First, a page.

During my trip to Iran, my wonderful friend Haleh made a host of delicious Persian food (as alluded to in this post) for me to enjoy (boy, did I!) and also so that I could photograph and share the recipes of all that yummy Persian food with y’all. This Persian saffron rice pudding (one of my favorites) was one such specimen of Haleh khanoom’s beautiful & tasty handiwork. ‘Dastesh dard nakoneh!’ (May her hands not ache!)
Traditionally speaking, Persians consider snacks of such things as a mixture of nuts, seeds, dried fruits and raisins; fresh seasonal fruits at the end of a meal; and sips of tea sweetened with either sugar cubes or nabat (rock candy) or else with nibbles of dates or dried figs; as sufficient indulgence and cure for the sweet tooth. There really is no authentic culinary tradition of ‘dessert’ in Iranian cooking: cakes, cookies and pastries, often purchased from ‘ghanadi’ (pastry shops) instead of being made at home, used to be strictly reserved for company and festive gatherings such as the new year celebration and weddings. Which explains why Iranian cuisine, so rich and inventive in many ways, is somewhat paltry when it comes to a repertory of desserts.
Among the few authentic Persian sweets, a classic and stellar one is ‘sholeh zard’ which literally means “yellow wobbly” but is often translated as ‘Persian saffron rice pudding’ — which, let us acknowledge, is a far more fitting and refined name for this fragrant, sweet and comforting Persian treat. (Although, I am partial to the monicker of ‘yellow wobbly’, it has a naively charming ring to it.)
As you might have guessed from its English name by now, sholez zard gets its sunny disposition from saffron; its aromatic scent from rosewater (and butter); its wonderful smooshy texture from rice; and for its soft but not blandly mushy texture, sholeh zard owes a debt of gratitude to the crunchy almonds.
Now let’s take a moment to retrace our list of ingredients: saffron, rosewater, rice, almonds, pistachios. Quintessential ingredients of a Persian kitchen. Which begs the rhetorical question: could there be a more stereotypically Persian dish than sholeh zard? (Channeling Chandler Bing! Heh!)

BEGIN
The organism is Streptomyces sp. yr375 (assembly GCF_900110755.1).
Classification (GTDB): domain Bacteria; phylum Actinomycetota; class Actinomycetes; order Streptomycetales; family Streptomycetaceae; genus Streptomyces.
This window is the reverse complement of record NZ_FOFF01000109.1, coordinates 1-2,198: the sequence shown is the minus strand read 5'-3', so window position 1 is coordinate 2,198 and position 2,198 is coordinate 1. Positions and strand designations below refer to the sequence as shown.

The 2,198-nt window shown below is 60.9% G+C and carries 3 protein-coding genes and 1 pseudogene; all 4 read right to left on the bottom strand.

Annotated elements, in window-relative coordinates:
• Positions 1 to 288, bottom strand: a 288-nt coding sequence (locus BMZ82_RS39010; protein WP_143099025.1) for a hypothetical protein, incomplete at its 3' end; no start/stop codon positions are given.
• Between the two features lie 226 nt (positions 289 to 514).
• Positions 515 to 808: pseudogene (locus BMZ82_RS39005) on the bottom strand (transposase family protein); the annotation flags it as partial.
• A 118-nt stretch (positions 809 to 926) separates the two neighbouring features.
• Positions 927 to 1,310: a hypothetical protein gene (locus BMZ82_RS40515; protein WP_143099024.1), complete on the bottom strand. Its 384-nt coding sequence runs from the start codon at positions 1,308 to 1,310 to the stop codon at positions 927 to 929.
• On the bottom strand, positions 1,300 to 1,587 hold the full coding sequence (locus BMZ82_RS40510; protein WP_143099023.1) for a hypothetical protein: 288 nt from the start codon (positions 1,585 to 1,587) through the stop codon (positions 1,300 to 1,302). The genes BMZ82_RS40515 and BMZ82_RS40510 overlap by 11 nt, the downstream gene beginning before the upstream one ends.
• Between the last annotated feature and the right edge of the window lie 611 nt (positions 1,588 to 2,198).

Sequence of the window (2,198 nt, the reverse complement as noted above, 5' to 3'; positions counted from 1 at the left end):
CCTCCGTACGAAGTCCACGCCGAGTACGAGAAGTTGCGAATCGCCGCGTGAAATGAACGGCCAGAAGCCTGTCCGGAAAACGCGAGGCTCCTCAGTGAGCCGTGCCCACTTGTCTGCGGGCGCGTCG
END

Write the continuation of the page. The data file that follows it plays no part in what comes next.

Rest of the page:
Interestingly of note re the rice: Persians take pains in preparing rice so as to get a nice and fluffy bed of rice, each holy grain lengthened and puffed up to its personal best (an elaborate process attested to and detailed in the ‘How to make the perfect Persian rice” post) and yet, when making sholeh zard, the object of the game is to practically cook the rice to smithereens and mush it up and mush it up good. Take that, finicky Persian rice! Payback time! GAME ON!
When served, sholeh zard is always decorated with personal design flourishes — per the taste and whims of its maker — of sprinkled cinnamon and slivered pistachios and/or almonds. (Check out these whimsical sholeh zard designs & look at this sholeh zard beauty I found on Twitter!)
Sholeh zard may of course be served at Persian dinner parties and festive celebrations. But just like halva, its rival and oftentimes counterpart-companion dessert, sholeh zard is a sweet that also has somber and solemn associations. People of faith, when praying for something specific, sometimes make private personal vows ( called a ‘nazr‘) that should their prayer be answered, they would make charitable offerings of food (called a ‘nazri‘) to the needy — this may cynically be considered a quid-pro-quo barter, or, it may be considered a way to demonstrate good faith and gratitude to the almighty. This avowed charitable food offering may be as elaborate as a feast or as bare bones as tea and dates. Either halva or sholeh zard are almost always among the ‘nazri’ food thus offered.
(I have a couple of tales re nazr & nazri from my trip – tales saved for another post. Potentially worth the wait!)
Did someone make a nazr for the recipe? Because here we go, finally, with the recipe for the delightful wobbly yellow Persian rice saffron rosewater pudding:
- rice 2 cups (best quality)
- sugar 2 cups
- butter 100 grams
- rosewater 1/2 cup
- slivered almonds 50 grams
- saffron 1 teaspoon, tapered off (dissolved in 1/4 cup hot water)
- slivered pistachios and cinnamon for garnish
- Wash and rinse rice thoroughly until the water runs clear, then drain.
- In a big pot, boil rice with 10-12 cups of water. Remove any foam.
- Once rice has cooked and softened completely, add sugar. Stir well with a wooden spoon to combine and dissolve the sugar.
- Once sugar has dissolved, add almonds, saffron, butter and rosewater. Stir well to mix all ingredients.
- Continue to cook at low temperature for approximately half an hour — until the mixture has nicely settled. (The ideal end result is one where the rice grains have practically melted; and the texture is such that if you dip a spoon inside it, the pudding should be neither soupy nor too densely firm, just nicely dense and wobbley.)
- Remove pot from heat. While still hot, transfer the pudding to one or more serving bowls, allowing it to cool and set.
Note: For best results, use the best quality of rice. The sweetness of this pudding can be adjusted by using more or less sugar to taste.
Once the Persian saffron rice pudding has cooled off and its texture set, decorate with a personally favored flourish of pistachio, almond and cinnamon sprinkled on top. Serve to your hungry and grateful gang. Tell them to bring spoons.
Of special note to fellow shakamoos: the top layer of the Persian saffron rice pudding is the best part!
نوش جان! Nooshe jaan!
Thank you Haleh joon for feeding me yummy شله زرد and making this recipe a possibility!